Anders Nelson (he/him) is the associate pastor at St. Paul Lutheran Church in Wheaton, Illinois where he’s been serving since the very beginning of the pandemic. He’s subsisted the last year mainly on learning how tasty vegetarian cooking can be, singing hymns and broadway numbers in the shower, and scheduling as many Dungeons and Dragons sessions as possible. 


Pride Devotional: Melissa May

CW: song contains strong language

At 15, I was having a real doozy of a time learning to express my unique and authentic self: I was a bicurious young Lutheran navigating the cliques of straight-laced, almost exclusively white youth in the aggressively heteronormative Mennonite high school I attended. You couldn’t wear tank tops or short skirts, and you were not permitted to dance. Questioning the teachings of the Church or of Scripture was out, as was cursing or considering sex before marriage. 

It was suffocating.

In these walls, which brought me spiritual darkness, a few works of art and passages of the Bible hammered through the barriers to let some light in. One of these artworks was a pop song that came through these walls like a battering ram: Meredith Brooks’ Bitch.

I’m a bitch, I’m a lover

I’m a child, I’m a mother

I’m a sinner, I’m a saint

I do not feel ashamed

I’m your hell, I’m your dream

I’m nothing in between

You know you wouldn’t want it any other way

On the surface, it was wonderful to loudly sing a curse word–I didn’t get to hear many provocative expletives at that time–but then I also realized how liberating it was to own the idea that I could sometimes be rebellious, even mutinous, toward the status quo and still be a sinner-saint child of God. (By the way, I’m convinced that if Martin Luther had been around in 1997, he’d have loved this song). I could question God like the psalmists did, and I could stand apart from some Mennonite customs and not be an awful person or an anti-Christian. 

I’m 39 now, and I recently remembered Bitch and have been regularly rocking out to it. It reminds me that God didn’t make a mistake when I was created: I am an adventurous, boat-rocking queer minister who loves to not only pray and worship but also to examine, question, and disobey when called to do so. And I hope God wouldn’t have it any other way.

Bio: Melissa May (she/her) is a pastor who served for five years in the wilds of northern Canada and western Alaska, and is now taking some time away to rest and work part-time as she interviews for possible new congregational calls. She lives with family and her very well-traveled cat, Mia, in the Shenandoah Valley of Virginia, where she’s looking forward to in-person Trivia Nights and Dungeons and Dragons sessions eventually resuming.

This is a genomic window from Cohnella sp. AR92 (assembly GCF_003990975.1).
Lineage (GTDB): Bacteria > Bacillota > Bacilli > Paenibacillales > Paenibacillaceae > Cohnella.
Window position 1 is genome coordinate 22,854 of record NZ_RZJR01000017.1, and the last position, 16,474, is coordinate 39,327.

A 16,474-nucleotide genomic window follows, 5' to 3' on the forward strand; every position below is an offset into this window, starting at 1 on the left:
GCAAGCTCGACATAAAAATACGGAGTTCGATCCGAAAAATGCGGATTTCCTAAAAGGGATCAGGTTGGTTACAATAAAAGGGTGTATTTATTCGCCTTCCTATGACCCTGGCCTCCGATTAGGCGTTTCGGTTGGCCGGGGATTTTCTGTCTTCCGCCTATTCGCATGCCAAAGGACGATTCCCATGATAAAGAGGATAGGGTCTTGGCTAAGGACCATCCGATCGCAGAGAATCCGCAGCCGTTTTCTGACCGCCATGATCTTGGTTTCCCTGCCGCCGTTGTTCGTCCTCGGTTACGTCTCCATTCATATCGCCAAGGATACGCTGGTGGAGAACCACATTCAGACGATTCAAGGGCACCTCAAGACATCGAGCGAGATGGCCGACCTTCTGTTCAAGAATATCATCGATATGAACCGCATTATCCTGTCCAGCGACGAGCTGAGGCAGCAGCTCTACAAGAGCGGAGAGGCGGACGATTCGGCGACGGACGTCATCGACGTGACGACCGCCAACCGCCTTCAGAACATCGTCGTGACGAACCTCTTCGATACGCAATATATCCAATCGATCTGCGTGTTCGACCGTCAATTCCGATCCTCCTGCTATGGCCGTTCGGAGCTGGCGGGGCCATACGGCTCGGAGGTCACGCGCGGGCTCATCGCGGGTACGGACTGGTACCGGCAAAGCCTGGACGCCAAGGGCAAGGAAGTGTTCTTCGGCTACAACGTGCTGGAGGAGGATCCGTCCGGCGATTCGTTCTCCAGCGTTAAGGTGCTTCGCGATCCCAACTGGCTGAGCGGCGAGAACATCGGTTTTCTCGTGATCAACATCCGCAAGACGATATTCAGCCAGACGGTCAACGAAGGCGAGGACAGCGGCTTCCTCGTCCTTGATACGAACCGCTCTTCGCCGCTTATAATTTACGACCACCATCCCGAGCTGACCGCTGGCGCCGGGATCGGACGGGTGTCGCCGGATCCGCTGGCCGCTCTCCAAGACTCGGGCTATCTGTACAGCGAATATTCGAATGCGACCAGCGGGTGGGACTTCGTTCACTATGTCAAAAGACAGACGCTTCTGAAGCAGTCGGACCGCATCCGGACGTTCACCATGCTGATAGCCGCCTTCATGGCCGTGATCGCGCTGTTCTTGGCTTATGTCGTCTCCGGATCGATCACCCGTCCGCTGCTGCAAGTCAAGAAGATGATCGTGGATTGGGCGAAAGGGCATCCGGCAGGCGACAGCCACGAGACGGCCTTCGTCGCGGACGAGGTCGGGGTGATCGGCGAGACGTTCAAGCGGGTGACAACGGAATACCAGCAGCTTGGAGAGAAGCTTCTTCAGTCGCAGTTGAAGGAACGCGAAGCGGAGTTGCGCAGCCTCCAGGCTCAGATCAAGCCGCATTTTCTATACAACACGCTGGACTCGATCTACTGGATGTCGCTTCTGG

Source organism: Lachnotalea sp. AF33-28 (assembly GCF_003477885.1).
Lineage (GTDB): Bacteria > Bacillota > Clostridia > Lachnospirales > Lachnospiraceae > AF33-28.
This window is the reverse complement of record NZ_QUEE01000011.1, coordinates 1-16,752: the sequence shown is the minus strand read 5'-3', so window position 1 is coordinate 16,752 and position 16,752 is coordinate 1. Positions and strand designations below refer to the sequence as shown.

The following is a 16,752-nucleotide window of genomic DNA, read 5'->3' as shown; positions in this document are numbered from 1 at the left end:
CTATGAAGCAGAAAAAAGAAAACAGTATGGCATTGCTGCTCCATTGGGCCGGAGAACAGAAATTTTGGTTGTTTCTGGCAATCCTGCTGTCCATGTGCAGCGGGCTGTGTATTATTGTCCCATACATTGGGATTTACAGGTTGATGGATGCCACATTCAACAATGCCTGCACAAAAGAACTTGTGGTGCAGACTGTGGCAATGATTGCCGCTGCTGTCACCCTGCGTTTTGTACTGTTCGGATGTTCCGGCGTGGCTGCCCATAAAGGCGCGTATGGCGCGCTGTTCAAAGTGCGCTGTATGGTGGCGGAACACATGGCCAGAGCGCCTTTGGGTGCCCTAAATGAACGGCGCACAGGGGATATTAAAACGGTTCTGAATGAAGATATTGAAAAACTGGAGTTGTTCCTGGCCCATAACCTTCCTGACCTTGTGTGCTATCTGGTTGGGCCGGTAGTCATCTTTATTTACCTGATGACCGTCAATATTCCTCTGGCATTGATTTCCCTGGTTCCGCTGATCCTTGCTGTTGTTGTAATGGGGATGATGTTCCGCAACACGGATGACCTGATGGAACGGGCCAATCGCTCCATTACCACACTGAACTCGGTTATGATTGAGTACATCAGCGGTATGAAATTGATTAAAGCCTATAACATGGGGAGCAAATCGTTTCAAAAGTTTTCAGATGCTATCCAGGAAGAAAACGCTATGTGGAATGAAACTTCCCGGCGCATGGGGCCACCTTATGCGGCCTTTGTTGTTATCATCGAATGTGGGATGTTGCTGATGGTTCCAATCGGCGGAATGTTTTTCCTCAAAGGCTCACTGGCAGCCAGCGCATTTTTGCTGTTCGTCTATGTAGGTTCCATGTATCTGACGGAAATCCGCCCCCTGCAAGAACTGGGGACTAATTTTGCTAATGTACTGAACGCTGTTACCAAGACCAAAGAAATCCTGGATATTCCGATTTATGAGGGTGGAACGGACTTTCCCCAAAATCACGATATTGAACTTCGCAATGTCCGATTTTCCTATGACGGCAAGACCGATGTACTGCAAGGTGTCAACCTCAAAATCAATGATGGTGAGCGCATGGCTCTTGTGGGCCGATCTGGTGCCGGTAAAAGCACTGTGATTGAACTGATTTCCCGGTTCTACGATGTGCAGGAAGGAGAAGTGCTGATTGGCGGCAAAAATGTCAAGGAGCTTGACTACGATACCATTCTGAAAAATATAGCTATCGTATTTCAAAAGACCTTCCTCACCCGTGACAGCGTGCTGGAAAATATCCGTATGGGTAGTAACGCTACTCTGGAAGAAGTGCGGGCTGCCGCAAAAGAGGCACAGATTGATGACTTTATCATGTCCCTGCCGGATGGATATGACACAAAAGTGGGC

Pride Devotional: Proud Mary

From now through the end of Pride month, members from the Proclaim community (the LGBTQIA+ seminarians and rostered leaders in the Lutheran church) will be sharing songs that have evoked a sense of Pride in their lives. They will reflect on how these songs stirred their spirits, while celebrating God’s creation and offer a dash of Good News in their reflections. Please share these devotionals with your friends, family and spiritual communities!  

Proud Mary
by Lewis Eggleston
Every now and then, we like to do things nice…. and easy. These iconic words send chills down my spine while my heart readies itself for Tina’s five-minute intro that is almost as good as the song itself. 
I started performing “Proud Mary” in 7th grade with the pep band, where I would blat the baseline on my tuba at every varsity basketball and football game. As the years went by, I remember a time or two where I would dip the bell of the tuba and bring it right back up, mimicking Tina’s iconic dance moves, the only thing missing was a sequin number and some killer legs. Fingers crossed that, someday, my dream may still come true. 
Proud Mary. 
For queer folks, these are loaded words. 
As a child when I played this music I surely was not out or “Proud” but reflecting back on the lyrics & her performance of this song, Tina was preaching to me. 
I left a good job in the city
Working for the man every night and day
And I never lost one minute of sleeping
Worrying ’bout the way things might’ve been
As a queer person, that presumably comfy “good job or good life” meant living in a closet where society and the church would still see me as “good”, however working for the “Man”, playing someone I wasn’t, every night and day, is too much and as it turns out, I truly never lost a minute of sleep worrying about the way things might have been, had I stayed in that closet. To help bring this point home, in the words of Joel Workin, “The most precious grace God gives us is the grace to be ourselves. And now, it is time to let grace abound.” Amen!  
This Pride season, this Proud Mary will keep on burning & rollin’ on the river. 
Thanks be to God & Tina.

Lewis Eggleston (he/him) 
is the Associate Director of Communications & Development at Extraordinary Lutheran Ministries. He lives in Kaiserslautern, Germany with his husband and dog-child Carla. He was recently approved for ordination for ministry in Word & Service. He spends his free time running/hiking/or singing to the German wildlife.